Date of this Version
As methodological pendulums swing wildly and politicized education reform climates grow hot then cold, as teachers change their books and their seating arrangements, as laptops are issued, as blackboards change to whiteboards, and even as the complexion and language backgrounds of students change dramatically, a certain feature of classrooms may change very little. It is likely that certain students, those who have always struggled through school, will continue to do so. From one perspective, this persistent inequity in the classroom is rarely affected by policy changes because inequity is handed down from societal injustice at large. While certain critical theoretical perspectives on education (e.g., Freire, 1970; Giroux, 1992; Hooks, 1994) investigate, theorize, and practice education by first analyzing injustices outside the classroom, a linguistic anthropological perspective combines this awareness of larger societal patterns with a close look at how the particularities of interactions shape who gets to learn inside a classroom. Linguistic anthropology provides analytic tools to investigate and critique interactions inside, around, and relevant to these classrooms. The promise linguistic anthropology holds for education, then, is in the analytical insights it provides into the relationship between larger sociocultural patterns and the (re)production of inequity, on the level of person-to-person interaction, inside the classroom (Philips, 1993).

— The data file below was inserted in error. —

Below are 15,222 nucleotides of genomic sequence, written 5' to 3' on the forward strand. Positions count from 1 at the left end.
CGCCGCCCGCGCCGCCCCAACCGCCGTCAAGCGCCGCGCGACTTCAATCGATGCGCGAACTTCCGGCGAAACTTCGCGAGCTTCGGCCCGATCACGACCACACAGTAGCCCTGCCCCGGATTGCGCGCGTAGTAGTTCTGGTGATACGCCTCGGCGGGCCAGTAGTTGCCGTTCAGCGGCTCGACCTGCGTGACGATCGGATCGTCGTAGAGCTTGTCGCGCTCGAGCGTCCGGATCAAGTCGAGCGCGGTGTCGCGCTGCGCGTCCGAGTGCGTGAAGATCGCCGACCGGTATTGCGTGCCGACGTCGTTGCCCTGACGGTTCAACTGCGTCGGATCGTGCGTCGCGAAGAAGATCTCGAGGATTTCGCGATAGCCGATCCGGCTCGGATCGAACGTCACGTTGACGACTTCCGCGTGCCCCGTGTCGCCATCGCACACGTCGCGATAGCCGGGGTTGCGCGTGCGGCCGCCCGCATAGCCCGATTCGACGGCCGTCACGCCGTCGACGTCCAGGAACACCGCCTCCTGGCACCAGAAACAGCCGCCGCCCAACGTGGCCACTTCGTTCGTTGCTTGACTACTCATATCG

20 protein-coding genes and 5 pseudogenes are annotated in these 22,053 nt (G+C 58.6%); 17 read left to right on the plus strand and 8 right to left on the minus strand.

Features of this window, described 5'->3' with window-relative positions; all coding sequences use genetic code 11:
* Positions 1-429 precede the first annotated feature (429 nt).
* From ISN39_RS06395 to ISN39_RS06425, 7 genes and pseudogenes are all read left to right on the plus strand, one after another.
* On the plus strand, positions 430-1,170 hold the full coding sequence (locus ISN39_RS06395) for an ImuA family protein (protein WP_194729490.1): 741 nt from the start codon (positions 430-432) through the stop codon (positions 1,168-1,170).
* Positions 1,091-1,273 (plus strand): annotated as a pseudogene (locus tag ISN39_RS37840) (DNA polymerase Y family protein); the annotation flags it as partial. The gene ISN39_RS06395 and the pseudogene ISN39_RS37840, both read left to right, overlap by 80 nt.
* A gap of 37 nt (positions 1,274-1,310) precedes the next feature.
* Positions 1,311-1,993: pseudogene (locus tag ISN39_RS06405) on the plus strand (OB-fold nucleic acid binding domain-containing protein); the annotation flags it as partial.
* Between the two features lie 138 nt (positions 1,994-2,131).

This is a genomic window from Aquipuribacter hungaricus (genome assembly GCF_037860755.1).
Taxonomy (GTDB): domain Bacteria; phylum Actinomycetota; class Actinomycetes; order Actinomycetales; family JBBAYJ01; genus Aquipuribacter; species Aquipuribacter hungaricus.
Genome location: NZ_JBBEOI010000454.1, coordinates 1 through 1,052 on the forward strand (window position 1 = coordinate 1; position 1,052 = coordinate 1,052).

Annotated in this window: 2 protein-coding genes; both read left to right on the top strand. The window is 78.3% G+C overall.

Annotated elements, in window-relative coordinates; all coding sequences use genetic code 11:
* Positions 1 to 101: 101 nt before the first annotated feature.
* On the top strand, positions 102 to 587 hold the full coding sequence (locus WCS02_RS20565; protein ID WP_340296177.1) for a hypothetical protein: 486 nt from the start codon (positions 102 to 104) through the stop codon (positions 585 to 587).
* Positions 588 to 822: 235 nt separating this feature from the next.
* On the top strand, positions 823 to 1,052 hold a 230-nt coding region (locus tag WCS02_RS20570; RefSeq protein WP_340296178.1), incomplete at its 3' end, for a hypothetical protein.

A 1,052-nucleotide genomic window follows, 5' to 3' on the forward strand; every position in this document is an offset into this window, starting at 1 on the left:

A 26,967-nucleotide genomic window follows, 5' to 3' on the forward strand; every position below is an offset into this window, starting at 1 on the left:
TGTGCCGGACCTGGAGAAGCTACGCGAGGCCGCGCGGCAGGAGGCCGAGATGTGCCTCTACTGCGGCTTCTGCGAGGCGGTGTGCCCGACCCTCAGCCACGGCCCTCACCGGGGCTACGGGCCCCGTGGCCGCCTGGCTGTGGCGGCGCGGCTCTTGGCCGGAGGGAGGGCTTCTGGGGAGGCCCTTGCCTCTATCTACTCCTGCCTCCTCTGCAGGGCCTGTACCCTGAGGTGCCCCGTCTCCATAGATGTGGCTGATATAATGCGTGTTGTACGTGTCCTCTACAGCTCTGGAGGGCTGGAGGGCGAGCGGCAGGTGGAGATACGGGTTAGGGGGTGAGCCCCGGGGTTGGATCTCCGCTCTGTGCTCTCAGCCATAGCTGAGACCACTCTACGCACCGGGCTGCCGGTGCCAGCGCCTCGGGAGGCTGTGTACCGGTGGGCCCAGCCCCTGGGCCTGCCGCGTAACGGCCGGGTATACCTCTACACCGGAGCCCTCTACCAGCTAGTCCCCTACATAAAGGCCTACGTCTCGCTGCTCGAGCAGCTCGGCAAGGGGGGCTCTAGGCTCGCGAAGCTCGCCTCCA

Date Posted: 15 December 2008